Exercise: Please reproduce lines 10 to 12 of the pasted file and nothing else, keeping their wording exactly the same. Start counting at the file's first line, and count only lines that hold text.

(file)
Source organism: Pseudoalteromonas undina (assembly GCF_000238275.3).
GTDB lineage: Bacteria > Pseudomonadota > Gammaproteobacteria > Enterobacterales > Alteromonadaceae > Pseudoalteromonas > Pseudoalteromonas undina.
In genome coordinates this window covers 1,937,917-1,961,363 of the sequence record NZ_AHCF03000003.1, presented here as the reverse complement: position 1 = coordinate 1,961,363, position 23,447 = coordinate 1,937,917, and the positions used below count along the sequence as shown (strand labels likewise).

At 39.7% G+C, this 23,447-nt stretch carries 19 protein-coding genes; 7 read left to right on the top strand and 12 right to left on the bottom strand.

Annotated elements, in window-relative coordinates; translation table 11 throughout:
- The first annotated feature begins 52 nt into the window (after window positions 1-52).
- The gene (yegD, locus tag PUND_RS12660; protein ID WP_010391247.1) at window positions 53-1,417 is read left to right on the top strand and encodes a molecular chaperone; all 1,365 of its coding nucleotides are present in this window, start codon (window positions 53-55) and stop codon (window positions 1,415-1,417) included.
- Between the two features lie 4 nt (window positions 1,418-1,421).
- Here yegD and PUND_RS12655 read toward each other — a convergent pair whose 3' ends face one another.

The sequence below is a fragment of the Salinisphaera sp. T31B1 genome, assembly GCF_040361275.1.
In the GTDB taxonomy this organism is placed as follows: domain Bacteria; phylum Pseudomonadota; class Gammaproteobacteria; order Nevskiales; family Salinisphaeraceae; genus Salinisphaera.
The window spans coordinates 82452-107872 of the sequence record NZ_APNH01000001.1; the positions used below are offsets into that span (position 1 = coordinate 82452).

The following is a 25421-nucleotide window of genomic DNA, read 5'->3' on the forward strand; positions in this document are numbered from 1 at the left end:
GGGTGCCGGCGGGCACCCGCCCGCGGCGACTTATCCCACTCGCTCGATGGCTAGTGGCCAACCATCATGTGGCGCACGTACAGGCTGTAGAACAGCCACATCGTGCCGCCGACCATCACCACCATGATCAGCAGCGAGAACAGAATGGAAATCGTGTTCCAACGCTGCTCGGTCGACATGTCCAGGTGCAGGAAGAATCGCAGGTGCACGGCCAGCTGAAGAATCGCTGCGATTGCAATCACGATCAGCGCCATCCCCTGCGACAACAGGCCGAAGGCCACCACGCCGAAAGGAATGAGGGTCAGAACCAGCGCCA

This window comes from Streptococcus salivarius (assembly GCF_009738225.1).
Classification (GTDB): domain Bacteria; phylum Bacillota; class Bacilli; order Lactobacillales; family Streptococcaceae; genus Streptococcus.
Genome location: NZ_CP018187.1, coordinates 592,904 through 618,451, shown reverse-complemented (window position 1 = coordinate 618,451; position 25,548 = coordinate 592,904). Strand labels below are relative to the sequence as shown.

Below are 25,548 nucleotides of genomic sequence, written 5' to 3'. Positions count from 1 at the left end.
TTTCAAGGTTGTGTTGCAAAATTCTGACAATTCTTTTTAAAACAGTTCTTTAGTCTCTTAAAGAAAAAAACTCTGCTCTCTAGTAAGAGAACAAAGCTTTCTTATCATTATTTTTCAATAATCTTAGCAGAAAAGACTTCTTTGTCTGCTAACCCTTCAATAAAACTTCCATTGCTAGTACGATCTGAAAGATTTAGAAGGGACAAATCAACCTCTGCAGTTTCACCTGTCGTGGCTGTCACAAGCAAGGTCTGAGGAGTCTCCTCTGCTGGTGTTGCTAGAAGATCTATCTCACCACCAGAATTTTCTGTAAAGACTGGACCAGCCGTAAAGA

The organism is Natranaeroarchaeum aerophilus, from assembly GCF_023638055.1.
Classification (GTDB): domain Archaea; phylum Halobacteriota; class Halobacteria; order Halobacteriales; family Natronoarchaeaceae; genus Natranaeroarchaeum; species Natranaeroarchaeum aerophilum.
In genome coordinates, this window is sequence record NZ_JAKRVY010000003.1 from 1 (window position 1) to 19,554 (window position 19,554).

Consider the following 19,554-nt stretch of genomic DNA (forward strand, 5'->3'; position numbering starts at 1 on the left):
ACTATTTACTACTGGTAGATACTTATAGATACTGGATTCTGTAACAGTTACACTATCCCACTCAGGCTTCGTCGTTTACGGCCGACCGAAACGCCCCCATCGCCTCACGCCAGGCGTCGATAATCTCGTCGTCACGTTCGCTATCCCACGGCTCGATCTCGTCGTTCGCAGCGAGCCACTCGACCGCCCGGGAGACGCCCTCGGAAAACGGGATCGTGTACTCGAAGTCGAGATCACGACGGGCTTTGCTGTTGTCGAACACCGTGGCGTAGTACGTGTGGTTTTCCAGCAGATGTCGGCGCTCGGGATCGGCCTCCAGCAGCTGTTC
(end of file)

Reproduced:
The sequence below is a fragment of the Salinisphaera sp. T31B1 genome, assembly GCF_040361275.1.
In the GTDB taxonomy this organism is placed as follows: domain Bacteria; phylum Pseudomonadota; class Gammaproteobacteria; order Nevskiales; family Salinisphaeraceae; genus Salinisphaera.
The window spans coordinates 82452-107872 of the sequence record NZ_APNH01000001.1; the positions used below are offsets into that span (position 1 = coordinate 82452).